“…Art is the principle flowing out of God through certain men and women by which they perceive and understand the beautiful. The office of the Artist is to express the beautiful…”
The Philadelphia Ten’s first joint exhibition was held on February 17th 1917 at the Art Club of Philadelphia at 235 South Carmac Street. In all, 245 paintings were on display and this exhibition was looked upon as the birth of the Philadelphia Ten. Following the great success of the event, the group’s exhibitions became an annual event and art critics and collectors always looked upon them as exhibitions of the highest quality, embracing a wide selection of subject matter and a variety of styles. The fact that the artists were able to exhibit a large number of their paintings at each exhibition soon allowed the observers to be able to easily recognise their individual styles, something that had not happened before due to the small number of paintings large exhibitions would allow each artist to show.
In my next blog I will look at the life and works of some of the artists who formed the Philadelphia Ten.
World War II started on September 3rd, 1939 and, by the end of that month Gluck’s Bolton House home had been commandeered by the Auxiliary Fire Service, but she was allowed to keep and occasionally stay at the studio. Whilst looking for a house to rent she went to stay with Nesta’s mother, Mrs Sawyer. These were troubled times for Gluck as witnessed by a passage from a letter she wrote to her mother on September 24th, 1939:
“…My looks say I am well, my spirit is a mess at the moment and my body and nerves almost at the end of their tether…”
The thing which was causing Gluck’s despondency was not the perils of the war but her finances. Not just her finances, but the control of her finances, which had been denied her and put in the hands of The Family trustees, her younger brother Louis, her mother, and her cousin Sir Samuel Gluckstein. This rankled with her for the persona she had adopted was that of a man, a person of competency, influence, and potency, but to The Family, it was all a pretence, for in their eyes she was just a woman and thus, in their social classification, she was a person with no authority. Her father, who had looked upon his daughter as somewhat wayward and rebellious, had made sure that level-headed and wise people would control her finances thus avoiding the possibility that she would squander her money and become poverty stricken and eventually destitute.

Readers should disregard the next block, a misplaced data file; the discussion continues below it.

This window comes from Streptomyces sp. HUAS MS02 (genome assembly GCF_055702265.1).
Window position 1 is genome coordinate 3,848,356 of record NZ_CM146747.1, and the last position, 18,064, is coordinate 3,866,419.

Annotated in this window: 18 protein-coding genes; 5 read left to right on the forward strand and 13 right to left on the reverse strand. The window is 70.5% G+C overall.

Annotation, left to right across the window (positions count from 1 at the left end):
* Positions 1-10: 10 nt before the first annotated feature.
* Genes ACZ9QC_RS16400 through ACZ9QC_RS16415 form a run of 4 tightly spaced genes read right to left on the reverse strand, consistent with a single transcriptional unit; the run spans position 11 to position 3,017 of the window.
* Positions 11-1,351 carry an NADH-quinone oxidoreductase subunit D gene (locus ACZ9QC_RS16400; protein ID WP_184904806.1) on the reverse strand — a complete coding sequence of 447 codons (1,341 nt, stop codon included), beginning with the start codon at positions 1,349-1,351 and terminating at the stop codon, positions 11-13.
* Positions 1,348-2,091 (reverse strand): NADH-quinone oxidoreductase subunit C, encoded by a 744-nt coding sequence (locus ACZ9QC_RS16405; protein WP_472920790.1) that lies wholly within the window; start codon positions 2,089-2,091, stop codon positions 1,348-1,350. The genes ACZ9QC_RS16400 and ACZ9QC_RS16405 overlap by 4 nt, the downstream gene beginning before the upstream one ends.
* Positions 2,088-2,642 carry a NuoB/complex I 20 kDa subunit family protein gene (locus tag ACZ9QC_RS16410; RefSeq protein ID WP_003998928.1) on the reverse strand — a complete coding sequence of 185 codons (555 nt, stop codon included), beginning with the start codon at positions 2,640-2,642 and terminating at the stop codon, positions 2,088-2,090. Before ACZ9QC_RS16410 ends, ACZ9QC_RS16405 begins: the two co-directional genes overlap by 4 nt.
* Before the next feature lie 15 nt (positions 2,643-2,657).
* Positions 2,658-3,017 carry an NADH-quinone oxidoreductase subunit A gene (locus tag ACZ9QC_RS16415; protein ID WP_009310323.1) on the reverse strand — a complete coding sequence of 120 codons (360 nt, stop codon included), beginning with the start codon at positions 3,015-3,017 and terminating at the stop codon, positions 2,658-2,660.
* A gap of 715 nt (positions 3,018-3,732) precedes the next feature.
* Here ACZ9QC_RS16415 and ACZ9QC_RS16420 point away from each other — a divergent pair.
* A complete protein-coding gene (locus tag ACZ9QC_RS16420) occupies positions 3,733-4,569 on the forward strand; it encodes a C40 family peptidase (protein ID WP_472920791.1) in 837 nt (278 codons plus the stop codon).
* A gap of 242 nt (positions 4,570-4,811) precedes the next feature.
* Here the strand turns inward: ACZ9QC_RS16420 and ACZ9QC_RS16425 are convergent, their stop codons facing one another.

Gluck was paid rent by the Auxiliary Fire Service for Bolton House and her trustees agreed for her to rent a small house, Millers Mead, which was in Plumpton just two minutes away from Nesta’s home. In the small garden there was a simple outhouse which she used as her studio. She employed a married couple to act as her servants. The annual rental cost was £218. In July 1941 the Auxiliary Fire Service vacated Bolton House and stopped paying the rent and so the financial burden fell back on Gluck and as Bolton House was left empty because Gluck remained at Millers Mead, it started to suffer through lack of occupancy and there was a cost to carry out expensive repairs. Her money was slowly but surely trickling away. She had the high cost of running three places, her Letter Studio in Lamorna, Bolton House and Millers Mead. In a letter to her on July 30th, 1941, one of the trustees, Sir Samuel Gluckstein wrote that she needed to limit her expenditure:
“…I am not endeavouring to read you a lecture but I am endeavouring to help you to avoid getting into financial distress…”
Gluck sent numerous letters to her trustees pleading for more money and more control of it but it was to no avail. Her mother, a trustee, seems to have been annoyed at these constant missives as can be seen in a very terse letter she sent to her daughter on May 25th, 1942:
“…I cannot either understand or cope with this continual correspondence with copy letters to Louis and Mr Dyer but I would like to make this perfectly clear…..Today everybody’s income has been reduced to exactly half….if you were to write a thousand letters you would not alter this, and I do think, in these very strenuous, nerve racking days, the less correspondence you and anyone has the better…..I do not get younger and these things make me very unhappy…”
The two other trustees were less tactful and did not hold back in their condemnation of her moaning about money, and her brother warned her that her attitude would finally break their brother/sister relationship. She met with Louis and her mother in August at the Trocadero but the meeting collapsed due to violent rowing between the participants. In a letter to her mother four months later Gluck wrote:
“…This talk was of a nature so disgusting and shocking to me that it became clear that I cannot discuss any matters connected with my Trust affairs without a witness and a shorthand writer…”
An impasse between her and her three trustees had reached an impasse. Her income was important to her and whilst living in Millers Mead she received several portrait commissions including one from Nesta who wanted Gluck to paint a portrait of her elderly mother, Ethel Sawyer. The result was a depiction of an English gentlewoman with her veiled hat, no-nonsense smile, pearls, mayoral collar and bright, if somewhat watery, eyes. Gluck would paint a second portrait of Nesta’s mother in 1943 as she lay dying. This period of war and the death of loved ones was a time when people wanted portraits of their relatives, some of which would prove to be consoling images.